Robert Brenner is an economist and historian at the University of California Los Angeles, and author of the highly influential book The Economics of Global Turbulence (2006), which sought to explain the decline in the profitability of the global capitalist system that began in the 1970s and continues to this day. At the Jacobin website, Bhaskar Sunkara talks to Brenner about the rise and fall of the US labor movement, and the increasing inadequacy of electoral politics today. Here's an excerpt:
That social-democratic parties of Western Europe, as well as the Democratic Party, have not hesitated to throw in their lot with the financial sector seems superficially paradoxical. But it follows logically from their unwillingness to question capitalist property relations and their acceptance, like every other player in the capitalist political game, of the primacy of profits for the dynamism of the economy and thus working-class living standards. Acknowledging that the ascent of finance today is part and parcel of the descent of workers’ incomes is simply to accept the unavoidability of what is seen as collateral damage.
Still, the fact remains that the willingness of official social democracy and labor to ally with financial capital has enormous implications for politics going forward, as it is creating real openings for resistance. Support for capitalist profitability has always been justified by the apparent requirement of rising surpluses for rising investment and rising living standards. But today, with the expansion of the financial sector, the link between profits, growth, and worker compensation has been broken to a significant degree.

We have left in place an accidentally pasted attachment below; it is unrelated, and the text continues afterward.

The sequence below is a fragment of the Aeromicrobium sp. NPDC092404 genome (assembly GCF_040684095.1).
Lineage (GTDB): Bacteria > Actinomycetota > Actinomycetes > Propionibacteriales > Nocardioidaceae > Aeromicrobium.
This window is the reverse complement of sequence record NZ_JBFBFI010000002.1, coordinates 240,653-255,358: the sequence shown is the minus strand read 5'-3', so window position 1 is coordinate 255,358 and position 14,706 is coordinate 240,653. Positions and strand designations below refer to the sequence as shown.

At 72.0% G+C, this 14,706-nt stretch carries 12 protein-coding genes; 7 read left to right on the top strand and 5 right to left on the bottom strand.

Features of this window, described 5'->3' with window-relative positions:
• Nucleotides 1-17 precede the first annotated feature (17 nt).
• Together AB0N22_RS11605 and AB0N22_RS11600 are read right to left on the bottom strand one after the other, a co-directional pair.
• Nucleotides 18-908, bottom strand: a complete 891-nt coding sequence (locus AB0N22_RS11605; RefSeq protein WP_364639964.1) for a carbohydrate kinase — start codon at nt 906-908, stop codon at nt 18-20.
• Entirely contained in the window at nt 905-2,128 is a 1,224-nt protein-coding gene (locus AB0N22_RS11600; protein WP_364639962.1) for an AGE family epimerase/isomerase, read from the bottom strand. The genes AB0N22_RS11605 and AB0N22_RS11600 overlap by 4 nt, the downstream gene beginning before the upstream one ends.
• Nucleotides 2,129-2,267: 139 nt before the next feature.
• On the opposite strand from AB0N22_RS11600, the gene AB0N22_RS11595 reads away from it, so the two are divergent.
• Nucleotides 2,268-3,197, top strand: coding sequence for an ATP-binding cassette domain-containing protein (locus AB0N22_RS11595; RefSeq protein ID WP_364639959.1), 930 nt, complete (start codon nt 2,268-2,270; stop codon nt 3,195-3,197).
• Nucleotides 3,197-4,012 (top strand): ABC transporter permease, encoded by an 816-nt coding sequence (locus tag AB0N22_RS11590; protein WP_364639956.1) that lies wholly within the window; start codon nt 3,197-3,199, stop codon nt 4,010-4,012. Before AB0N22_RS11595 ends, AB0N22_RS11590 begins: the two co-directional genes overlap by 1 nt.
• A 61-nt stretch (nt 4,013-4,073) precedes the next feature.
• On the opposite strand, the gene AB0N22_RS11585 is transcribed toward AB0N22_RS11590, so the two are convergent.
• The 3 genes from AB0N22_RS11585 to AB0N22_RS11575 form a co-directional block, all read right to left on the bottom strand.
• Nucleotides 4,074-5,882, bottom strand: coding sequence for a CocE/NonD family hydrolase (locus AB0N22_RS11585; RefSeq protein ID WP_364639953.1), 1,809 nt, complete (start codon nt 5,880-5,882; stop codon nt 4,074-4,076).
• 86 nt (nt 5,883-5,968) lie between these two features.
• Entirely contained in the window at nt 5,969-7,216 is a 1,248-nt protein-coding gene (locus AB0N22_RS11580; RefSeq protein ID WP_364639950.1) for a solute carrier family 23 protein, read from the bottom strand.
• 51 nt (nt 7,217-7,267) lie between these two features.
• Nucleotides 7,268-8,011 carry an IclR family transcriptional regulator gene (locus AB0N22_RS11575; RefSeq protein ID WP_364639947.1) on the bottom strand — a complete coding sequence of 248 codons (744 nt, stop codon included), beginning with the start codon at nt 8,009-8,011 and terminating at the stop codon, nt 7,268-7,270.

Reformist forces have thus become engines of predation overseeing the massive transfer of income from the pockets of millions of workers to the purses of a handful of financiers. This is ever more obvious to ever larger sections of the population. These background conditions could help us see a break to the left of a traditional reformism that has all but given up the fight for reforms ...
Today we face a bit of a lull, but it is not indicative of defeat. It seems clear to me that alienation from and opposition to the system is growing rapidly. What needs to be pondered is where the new movements are going to come from and what the form of organization is going to be that can sustain the level of militancy and political innovation needed to challenge capitalism.
Image of Robert Brenner via NYUnews.com.